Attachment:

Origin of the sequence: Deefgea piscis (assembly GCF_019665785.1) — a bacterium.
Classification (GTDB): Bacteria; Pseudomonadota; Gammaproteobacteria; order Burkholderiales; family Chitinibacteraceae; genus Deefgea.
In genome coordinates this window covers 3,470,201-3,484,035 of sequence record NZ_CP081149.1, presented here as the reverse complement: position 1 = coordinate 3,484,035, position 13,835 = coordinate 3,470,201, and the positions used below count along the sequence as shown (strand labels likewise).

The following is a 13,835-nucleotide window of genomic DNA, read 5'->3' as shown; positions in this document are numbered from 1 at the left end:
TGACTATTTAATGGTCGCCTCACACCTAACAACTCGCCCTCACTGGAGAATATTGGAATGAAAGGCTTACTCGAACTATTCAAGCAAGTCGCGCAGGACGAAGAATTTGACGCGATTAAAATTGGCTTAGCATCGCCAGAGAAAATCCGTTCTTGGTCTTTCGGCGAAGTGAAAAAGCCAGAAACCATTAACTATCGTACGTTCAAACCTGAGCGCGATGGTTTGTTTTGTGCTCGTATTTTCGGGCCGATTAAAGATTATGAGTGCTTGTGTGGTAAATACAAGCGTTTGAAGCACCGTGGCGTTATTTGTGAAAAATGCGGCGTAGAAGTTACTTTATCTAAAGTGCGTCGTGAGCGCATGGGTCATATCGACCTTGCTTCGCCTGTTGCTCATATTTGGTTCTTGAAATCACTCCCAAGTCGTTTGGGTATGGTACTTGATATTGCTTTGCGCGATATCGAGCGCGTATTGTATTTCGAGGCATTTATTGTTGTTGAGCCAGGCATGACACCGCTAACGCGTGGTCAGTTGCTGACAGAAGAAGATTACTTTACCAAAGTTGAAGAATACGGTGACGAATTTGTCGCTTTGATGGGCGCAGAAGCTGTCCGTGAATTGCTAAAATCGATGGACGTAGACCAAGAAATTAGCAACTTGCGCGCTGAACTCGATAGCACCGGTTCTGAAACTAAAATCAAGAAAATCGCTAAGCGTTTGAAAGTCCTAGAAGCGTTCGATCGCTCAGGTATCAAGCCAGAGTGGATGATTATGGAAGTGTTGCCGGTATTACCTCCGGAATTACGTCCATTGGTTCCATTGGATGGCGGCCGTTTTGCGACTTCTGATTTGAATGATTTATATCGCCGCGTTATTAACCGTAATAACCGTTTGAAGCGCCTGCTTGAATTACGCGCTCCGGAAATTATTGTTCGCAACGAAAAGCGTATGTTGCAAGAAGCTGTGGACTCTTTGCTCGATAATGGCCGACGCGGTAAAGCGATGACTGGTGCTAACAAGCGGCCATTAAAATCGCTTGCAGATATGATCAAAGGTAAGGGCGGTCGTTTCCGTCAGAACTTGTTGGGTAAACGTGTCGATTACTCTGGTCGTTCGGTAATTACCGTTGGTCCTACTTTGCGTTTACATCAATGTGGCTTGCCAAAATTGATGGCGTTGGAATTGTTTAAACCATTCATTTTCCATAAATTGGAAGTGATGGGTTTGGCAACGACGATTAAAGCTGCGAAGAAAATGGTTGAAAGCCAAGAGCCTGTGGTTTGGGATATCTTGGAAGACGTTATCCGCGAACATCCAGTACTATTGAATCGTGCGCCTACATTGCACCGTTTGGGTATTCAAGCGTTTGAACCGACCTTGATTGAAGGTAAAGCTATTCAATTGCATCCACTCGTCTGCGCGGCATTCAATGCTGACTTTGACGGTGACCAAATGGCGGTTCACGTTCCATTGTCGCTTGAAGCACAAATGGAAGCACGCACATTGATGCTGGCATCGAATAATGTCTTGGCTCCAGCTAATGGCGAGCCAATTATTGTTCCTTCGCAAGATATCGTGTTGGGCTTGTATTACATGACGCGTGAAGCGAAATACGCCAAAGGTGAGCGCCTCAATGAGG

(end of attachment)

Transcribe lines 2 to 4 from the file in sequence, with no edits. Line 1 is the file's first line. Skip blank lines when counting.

Classification (GTDB): Bacteria; Pseudomonadota; Gammaproteobacteria; order Burkholderiales; family Chitinibacteraceae; genus Deefgea.
In genome coordinates this window covers 3,470,201-3,484,035 of sequence record NZ_CP081149.1, presented here as the reverse complement: position 1 = coordinate 3,484,035, position 13,835 = coordinate 3,470,201, and the positions used below count along the sequence as shown (strand labels likewise).

The following is a 13,835-nucleotide window of genomic DNA, read 5'->3' as shown; positions in this document are numbered from 1 at the left end: